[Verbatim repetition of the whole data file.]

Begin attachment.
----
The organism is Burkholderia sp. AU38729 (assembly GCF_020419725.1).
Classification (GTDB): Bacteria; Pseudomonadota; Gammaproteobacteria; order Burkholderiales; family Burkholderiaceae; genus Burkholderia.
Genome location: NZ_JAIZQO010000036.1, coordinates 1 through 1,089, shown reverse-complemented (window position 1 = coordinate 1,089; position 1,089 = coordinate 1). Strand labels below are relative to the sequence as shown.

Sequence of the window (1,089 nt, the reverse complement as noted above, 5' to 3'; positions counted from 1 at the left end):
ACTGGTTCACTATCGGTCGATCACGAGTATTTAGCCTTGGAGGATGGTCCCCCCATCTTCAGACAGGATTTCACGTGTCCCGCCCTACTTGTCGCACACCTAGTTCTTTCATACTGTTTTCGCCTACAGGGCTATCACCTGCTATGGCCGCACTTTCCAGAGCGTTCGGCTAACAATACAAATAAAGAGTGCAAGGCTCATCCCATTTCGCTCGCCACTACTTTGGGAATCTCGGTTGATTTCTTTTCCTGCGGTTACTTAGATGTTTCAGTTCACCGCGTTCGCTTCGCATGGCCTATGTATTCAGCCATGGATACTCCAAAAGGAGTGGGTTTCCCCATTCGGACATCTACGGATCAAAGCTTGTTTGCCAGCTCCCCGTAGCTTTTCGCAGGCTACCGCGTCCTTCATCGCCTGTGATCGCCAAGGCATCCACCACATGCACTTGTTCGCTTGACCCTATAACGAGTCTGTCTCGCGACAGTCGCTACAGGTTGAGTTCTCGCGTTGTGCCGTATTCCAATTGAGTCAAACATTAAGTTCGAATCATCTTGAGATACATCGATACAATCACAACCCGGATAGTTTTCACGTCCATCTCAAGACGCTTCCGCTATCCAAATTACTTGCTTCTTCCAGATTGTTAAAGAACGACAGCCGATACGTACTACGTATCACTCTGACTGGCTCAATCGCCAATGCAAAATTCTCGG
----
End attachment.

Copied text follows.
The organism is Burkholderia sp. AU38729 (assembly GCF_020419725.1).
Classification (GTDB): Bacteria; Pseudomonadota; Gammaproteobacteria; order Burkholderiales; family Burkholderiaceae; genus Burkholderia.
Genome location: NZ_JAIZQO010000036.1, coordinates 1 through 1,089, shown reverse-complemented (window position 1 = coordinate 1,089; position 1,089 = coordinate 1). Strand labels below are relative to the sequence as shown.

Sequence of the window (1,089 nt, the reverse complement as noted above, 5' to 3'; positions counted from 1 at the left end):
ACTGGTTCACTATCGGTCGATCACGAGTATTTAGCCTTGGAGGATGGTCCCCCCATCTTCAGACAGGATTTCACGTGTCCCGCCCTACTTGTCGCACACCTAGTTCTTTCATACTGTTTTCGCCTACAGGGCTATCACCTGCTATGGCCGCACTTTCCAGAGCGTTCGGCTAACAATACAAATAAAGAGTGCAAGGCTCATCCCATTTCGCTCGCCACTACTTTGGGAATCTCGGTTGATTTCTTTTCCTGCGGTTACTTAGATGTTTCAGTTCACCGCGTTCGCTTCGCATGGCCTATGTATTCAGCCATGGATACTCCAAAAGGAGTGGGTTTCCCCATTCGGACATCTACGGATCAAAGCTTGTTTGCCAGCTCCCCGTAGCTTTTCGCAGGCTACCGCGTCCTTCATCGCCTGTGATCGCCAAGGCATCCACCACATGCACTTGTTCGCTTGACCCTATAACGAGTCTGTCTCGCGACAGTCGCTACAGGTTGAGTTCTCGCGTTGTGCCGTATTCCAATTGAGTCAAACATTAAGTTCGAATCATCTTGAGATACATCGATACAATCACAACCCGGATAGTTTTCACGTCCATCTCAAGACGCTTCCGCTATCCAAATTACTTGCTTCTTCCAGATTGTTAAAGAACGACAGCCGATACGTACTACGTATCACTCTGACTGGCTCAATCGCCAATGCAAAATTCTCGG